Shigellosis among Breastfed Children: A Facility Based Observational Study in Rural Bangladesh
- *Corresponding Author:
- Shahnawaz Ahmed
Centre for Nutrition and Food Security (CNFS)
International Centre for Diarrhoeal Disease Research
Bangladesh (icddr,b), 68 Shaheed Tajuddin Ahmed Sarani
Mohakhali, Dhaka 1212, Bangladesh
E-mail: [email protected]
Received date: August 12, 2015 Accepted date: August 25, 2015 Published date: August 31, 2015
Citation: Ahmed S, Ferdous F, Das J, Farzana FD, Chisti MJ, et al. (2015) Shigellosis among Breastfed Children: A Facility Based Observational Study in Rural Bangladesh. J Gastrointest Dig Syst 5:327. doi:10.4172/2161-069X.1000327
Copyright: © 2015 Ahmed S, et al. This is an open-access article distributed under the terms of the Creative Commons Attribution License; which permits unrestricted use; distribution; and reproduction in any medium; provided the original author and source are credited.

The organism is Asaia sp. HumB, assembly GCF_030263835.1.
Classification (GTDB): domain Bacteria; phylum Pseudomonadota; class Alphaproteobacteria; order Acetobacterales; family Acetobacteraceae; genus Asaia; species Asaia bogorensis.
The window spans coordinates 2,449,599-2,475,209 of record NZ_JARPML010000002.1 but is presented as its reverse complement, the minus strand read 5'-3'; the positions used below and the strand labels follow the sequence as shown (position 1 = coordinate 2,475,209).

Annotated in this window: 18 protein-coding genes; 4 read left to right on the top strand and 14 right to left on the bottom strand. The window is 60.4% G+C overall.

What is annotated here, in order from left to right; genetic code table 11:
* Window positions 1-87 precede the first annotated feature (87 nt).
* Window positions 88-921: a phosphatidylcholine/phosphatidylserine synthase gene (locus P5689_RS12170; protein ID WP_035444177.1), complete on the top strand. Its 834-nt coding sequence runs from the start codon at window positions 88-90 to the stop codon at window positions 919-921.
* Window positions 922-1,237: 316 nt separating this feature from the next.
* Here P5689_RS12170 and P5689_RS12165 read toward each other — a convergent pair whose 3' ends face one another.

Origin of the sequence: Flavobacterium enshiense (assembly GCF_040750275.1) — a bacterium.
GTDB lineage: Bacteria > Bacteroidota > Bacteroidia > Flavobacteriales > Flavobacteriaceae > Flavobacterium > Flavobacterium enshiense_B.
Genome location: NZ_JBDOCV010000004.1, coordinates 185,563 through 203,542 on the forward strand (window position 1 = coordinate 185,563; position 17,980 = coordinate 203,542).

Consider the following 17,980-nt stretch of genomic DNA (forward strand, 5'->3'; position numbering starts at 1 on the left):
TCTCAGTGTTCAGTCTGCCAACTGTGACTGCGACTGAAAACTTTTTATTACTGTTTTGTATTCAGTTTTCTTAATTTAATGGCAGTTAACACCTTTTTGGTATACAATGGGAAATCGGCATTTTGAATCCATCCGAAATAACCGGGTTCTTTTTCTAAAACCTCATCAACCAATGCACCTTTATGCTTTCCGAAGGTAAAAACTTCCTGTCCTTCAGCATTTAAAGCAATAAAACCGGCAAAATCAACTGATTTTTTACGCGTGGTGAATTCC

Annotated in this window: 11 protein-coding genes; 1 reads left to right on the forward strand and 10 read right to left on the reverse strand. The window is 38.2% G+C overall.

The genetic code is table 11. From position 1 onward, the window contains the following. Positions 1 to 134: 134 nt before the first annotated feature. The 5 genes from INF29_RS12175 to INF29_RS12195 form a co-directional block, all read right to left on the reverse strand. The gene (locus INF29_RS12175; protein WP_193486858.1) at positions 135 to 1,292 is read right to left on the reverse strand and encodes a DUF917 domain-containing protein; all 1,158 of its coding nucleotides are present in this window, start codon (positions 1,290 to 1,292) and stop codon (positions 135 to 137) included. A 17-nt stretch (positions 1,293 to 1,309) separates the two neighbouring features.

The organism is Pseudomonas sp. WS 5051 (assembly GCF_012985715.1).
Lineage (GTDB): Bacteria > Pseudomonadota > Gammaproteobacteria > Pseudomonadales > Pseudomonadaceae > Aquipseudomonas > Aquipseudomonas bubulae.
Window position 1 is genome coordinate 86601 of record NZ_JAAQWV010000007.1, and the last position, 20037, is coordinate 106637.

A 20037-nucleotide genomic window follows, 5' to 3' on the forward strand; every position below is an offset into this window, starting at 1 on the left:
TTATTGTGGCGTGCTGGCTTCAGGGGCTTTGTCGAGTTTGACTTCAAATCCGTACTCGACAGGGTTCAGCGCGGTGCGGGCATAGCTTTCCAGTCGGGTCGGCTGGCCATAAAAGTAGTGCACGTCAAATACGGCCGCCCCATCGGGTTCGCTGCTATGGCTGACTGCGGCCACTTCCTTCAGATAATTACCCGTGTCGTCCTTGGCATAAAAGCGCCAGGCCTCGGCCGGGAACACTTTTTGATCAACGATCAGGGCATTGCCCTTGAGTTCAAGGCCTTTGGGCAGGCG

Objective: Although breastfed children are less likely to suffer from infectious diarrhea, children under 2 years of age are often infected with Shigella. The study aimed to understand socio-demographic, clinical, and host characteristics of breastfed children under 2 years of age with shigellosis and compare these factors with breastfed children who presented with non-Shigella associated diarrhea in rural Mirzapur, Bangladesh. Methods: From January 2010 to December 2012, a total of 3,409 children under 5 years with diarrhea were admitted to a tertiary level hospital in rural Bangladesh with diarrhea. A total of 2,278 (67%) of these children were aged 0-23 months and had reported history of breastfeeding and were enrolled in the study. Nine percent (n=205, 9%) of the enrolled children were infected with Shigella and were thus considered to be cases and the remaining children (n=2,073, 91%) were not infected with Shigella and formed the comparison group. Results: Breastfed children with shigellosis were more likely to be underweight (<–2 weight-for-age z-score) [(31% vs. 18%; p<0.001)], stunted (<–2 height-for-age z-score) [(22% vs. 13%; p<0.001)] and wasted (<–2 weightfor- height z-score) [(22% vs. 13%; p<0.001)] compared to breastfed children without shigellosis. Rotavirus (14% vs. 29%, <0.001) was detected less commonly as a co-pathogen amongst children with shigellosis relative to their counterparts. In multivariate analysis, significant associations with shigellosis were observed with child age (12-23 months) [OR: 3.02 (95% CI-2.17-4.18)], blood in stool [OR: 6.44 (4.68-8.88)], fever [OR: 1.95 (1.41-2.68)], convulsion [OR: 2.80 (1.04-7.54)], stunting [OR: 1.53 (1.03-2.28)], and use of zinc at home [OR: 0.67 (0.46-0.98)] after controlling for other covariates. Conclusion: Breastfed children with shigellosis were more likely to be malnourished than those who were also breastfed but not infected with Shigella among rural Bangladeshi children under 2 years of age.